For fifty years Mulberry and leather have gone hand in hand, but as we celebrate our golden jubilee we are asking ourselves “Is leather really Made to Last?”. We think the answer is yes, but only if we build our future on the foundations of regenerative agriculture and local low carbon production.
Farming and ranching for meat and leather have been well documented as significant drivers of deforestation and climate change but we believe that farming can also offer a solution to the very problem it creates. On a regenerative and rotational farm, livestock play an essential role in maintaining soil health and healthy soil actually draws down and stores carbon from the atmosphere. That’s why we are pioneering a hyper-local, hyper-transparent ‘farm to finished product’ supply chain, working in partnership with industry leading tanneries to develop the world’s lowest carbon leather sourced from a network of organic and regenerative farms.
By 2030 our entire leather supply chain will adhere to this transformative sourcing and production model. We will launch our first ‘farm to finished product’ British bags in 2021.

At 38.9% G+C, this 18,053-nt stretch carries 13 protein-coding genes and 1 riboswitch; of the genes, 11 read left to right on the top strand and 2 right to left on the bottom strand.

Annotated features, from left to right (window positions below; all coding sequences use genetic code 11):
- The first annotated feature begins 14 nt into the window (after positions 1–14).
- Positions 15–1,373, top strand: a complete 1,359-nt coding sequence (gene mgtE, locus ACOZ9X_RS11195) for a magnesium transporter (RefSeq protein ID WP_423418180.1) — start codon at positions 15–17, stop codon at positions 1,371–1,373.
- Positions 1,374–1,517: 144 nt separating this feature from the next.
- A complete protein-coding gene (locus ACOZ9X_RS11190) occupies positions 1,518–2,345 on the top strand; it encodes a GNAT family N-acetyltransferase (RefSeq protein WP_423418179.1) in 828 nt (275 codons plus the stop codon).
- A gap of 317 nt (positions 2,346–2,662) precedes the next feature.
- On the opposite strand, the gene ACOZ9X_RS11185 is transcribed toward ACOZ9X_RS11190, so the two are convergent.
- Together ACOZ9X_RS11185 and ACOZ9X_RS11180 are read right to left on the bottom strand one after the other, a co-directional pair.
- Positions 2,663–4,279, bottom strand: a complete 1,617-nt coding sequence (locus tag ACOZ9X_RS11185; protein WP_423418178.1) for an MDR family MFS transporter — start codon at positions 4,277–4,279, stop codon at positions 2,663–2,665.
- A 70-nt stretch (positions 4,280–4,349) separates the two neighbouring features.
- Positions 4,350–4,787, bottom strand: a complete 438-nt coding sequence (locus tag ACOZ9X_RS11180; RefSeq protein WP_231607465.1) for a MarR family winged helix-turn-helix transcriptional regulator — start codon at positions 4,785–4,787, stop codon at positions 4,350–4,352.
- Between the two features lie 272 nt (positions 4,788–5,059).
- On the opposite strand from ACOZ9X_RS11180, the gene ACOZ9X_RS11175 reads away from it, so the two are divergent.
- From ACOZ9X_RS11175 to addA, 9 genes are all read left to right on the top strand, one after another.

Whilst we invest in establishing and scaling this approach, we will continue to work with organisations such as the Leather Working Group (LWG) and the Sustainable Leather Foundation to support best practice in animal welfare, traceability and environmental management. By 2022, we’re aiming for all leather in Mulberry collections to be sourced from environmentally accredited tanneries.
Leather from LWG Gold Standard tanneries is now available across many of our best-loved bag families, from the 100% sustainable Portobello Tote to some of our most iconic silhouettes, including the Bayswater and our Mini Iris.
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Gizzi Erskine, Chef, Restaurateur & Soil Activist
Gizzi’s work with food has always put the focus firmly on sustainable and local sourcing. She uses her expertise in seasonality and high-welfare agriculture to create accessible and attainable recipes, helping her readers to live and eat more sustainably. She believes that a holistic approach to farming, one that combines crop rotation and grazing pasture, is necessary to create the healthiest soil, the best crops and the highest-welfare beef and leather.
“Soil diversity is probably one of the most important parts of this whole conversation. To create a good carbon-rich environment and great biodiversity for our soil, we need animals grazing.”
Yuri Nomura, Chef & Founder of Eatrip
Yuri’s love of food began early in life with her mother’s traditional Japanese cooking, which led her to a career as a professional chef and food writer. Her new store, Eatrip Soil, in GYRE Omotesando acts as a food-centred community hub at the heart of this fashion and culture complex.